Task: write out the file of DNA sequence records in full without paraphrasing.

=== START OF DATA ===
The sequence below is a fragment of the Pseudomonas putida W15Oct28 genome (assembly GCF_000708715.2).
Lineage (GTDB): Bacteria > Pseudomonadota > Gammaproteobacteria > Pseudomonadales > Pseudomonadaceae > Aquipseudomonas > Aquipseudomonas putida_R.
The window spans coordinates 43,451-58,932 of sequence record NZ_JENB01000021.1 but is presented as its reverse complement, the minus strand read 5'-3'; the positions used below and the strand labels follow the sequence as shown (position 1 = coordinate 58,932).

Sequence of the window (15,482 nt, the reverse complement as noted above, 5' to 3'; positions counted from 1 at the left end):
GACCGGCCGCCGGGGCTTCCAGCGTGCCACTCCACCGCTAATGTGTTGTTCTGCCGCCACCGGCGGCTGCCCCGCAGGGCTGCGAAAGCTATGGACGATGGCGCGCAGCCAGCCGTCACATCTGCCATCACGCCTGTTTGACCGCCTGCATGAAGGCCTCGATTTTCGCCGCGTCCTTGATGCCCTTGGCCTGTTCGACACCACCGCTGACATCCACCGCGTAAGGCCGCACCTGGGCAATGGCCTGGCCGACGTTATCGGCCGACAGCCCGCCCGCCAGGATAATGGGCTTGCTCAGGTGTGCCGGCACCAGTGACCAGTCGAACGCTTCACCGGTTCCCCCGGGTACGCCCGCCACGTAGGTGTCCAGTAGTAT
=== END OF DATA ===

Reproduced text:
The sequence below is a fragment of the Pseudomonas putida W15Oct28 genome (assembly GCF_000708715.2).
Lineage (GTDB): Bacteria > Pseudomonadota > Gammaproteobacteria > Pseudomonadales > Pseudomonadaceae > Aquipseudomonas > Aquipseudomonas putida_R.
The window spans coordinates 43,451-58,932 of sequence record NZ_JENB01000021.1 but is presented as its reverse complement, the minus strand read 5'-3'; the positions used below and the strand labels follow the sequence as shown (position 1 = coordinate 58,932).

Sequence of the window (15,482 nt, the reverse complement as noted above, 5' to 3'; positions counted from 1 at the left end):
GACCGGCCGCCGGGGCTTCCAGCGTGCCACTCCACCGCTAATGTGTTGTTCTGCCGCCACCGGCGGCTGCCCCGCAGGGCTGCGAAAGCTATGGACGATGGCGCGCAGCCAGCCGTCACATCTGCCATCACGCCTGTTTGACCGCCTGCATGAAGGCCTCGATTTTCGCCGCGTCCTTGATGCCCTTGGCCTGTTCGACACCACCGCTGACATCCACCGCGTAAGGCCGCACCTGGGCAATGGCCTGGCCGACGTTATCGGCCGACAGCCCGCCCGCCAGGATAATGGGCTTGCTCAGGTGTGCCGGCACCAGTGACCAGTCGAACGCTTCACCGGTTCCCCCGGGTACGCCCGCCACGTAGGTGTCCAGTAGTAT